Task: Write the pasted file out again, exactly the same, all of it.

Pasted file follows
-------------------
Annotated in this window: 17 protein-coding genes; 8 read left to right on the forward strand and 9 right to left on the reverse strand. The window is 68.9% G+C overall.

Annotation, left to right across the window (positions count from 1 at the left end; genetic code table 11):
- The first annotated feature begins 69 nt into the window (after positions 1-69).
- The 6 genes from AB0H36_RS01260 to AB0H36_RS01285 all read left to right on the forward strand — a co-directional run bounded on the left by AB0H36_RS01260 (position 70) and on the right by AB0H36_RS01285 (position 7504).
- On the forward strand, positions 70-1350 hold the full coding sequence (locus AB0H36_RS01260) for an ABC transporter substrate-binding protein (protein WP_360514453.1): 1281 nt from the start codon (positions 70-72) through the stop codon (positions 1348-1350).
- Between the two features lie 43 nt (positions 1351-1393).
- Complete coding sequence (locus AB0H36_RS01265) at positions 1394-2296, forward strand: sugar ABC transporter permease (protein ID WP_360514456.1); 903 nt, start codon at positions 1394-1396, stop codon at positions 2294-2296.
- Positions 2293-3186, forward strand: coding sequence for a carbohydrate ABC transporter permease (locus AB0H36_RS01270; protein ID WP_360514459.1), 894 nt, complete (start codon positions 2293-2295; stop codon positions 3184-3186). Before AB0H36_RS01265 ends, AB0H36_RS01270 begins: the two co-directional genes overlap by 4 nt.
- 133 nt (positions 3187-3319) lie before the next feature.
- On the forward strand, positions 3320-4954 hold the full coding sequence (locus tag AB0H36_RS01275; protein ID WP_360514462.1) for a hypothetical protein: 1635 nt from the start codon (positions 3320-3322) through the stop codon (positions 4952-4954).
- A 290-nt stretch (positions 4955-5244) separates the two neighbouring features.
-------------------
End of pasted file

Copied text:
Annotated in this window: 17 protein-coding genes; 8 read left to right on the forward strand and 9 right to left on the reverse strand. The window is 68.9% G+C overall.

Annotation, left to right across the window (positions count from 1 at the left end; genetic code table 11):
- The first annotated feature begins 69 nt into the window (after positions 1-69).
- The 6 genes from AB0H36_RS01260 to AB0H36_RS01285 all read left to right on the forward strand — a co-directional run bounded on the left by AB0H36_RS01260 (position 70) and on the right by AB0H36_RS01285 (position 7504).
- On the forward strand, positions 70-1350 hold the full coding sequence (locus AB0H36_RS01260) for an ABC transporter substrate-binding protein (protein WP_360514453.1): 1281 nt from the start codon (positions 70-72) through the stop codon (positions 1348-1350).
- Between the two features lie 43 nt (positions 1351-1393).
- Complete coding sequence (locus AB0H36_RS01265) at positions 1394-2296, forward strand: sugar ABC transporter permease (protein ID WP_360514456.1); 903 nt, start codon at positions 1394-1396, stop codon at positions 2294-2296.
- Positions 2293-3186, forward strand: coding sequence for a carbohydrate ABC transporter permease (locus AB0H36_RS01270; protein ID WP_360514459.1), 894 nt, complete (start codon positions 2293-2295; stop codon positions 3184-3186). Before AB0H36_RS01265 ends, AB0H36_RS01270 begins: the two co-directional genes overlap by 4 nt.
- 133 nt (positions 3187-3319) lie before the next feature.
- On the forward strand, positions 3320-4954 hold the full coding sequence (locus tag AB0H36_RS01275; protein ID WP_360514462.1) for a hypothetical protein: 1635 nt from the start codon (positions 3320-3322) through the stop codon (positions 4952-4954).
- A 290-nt stretch (positions 4955-5244) separates the two neighbouring features.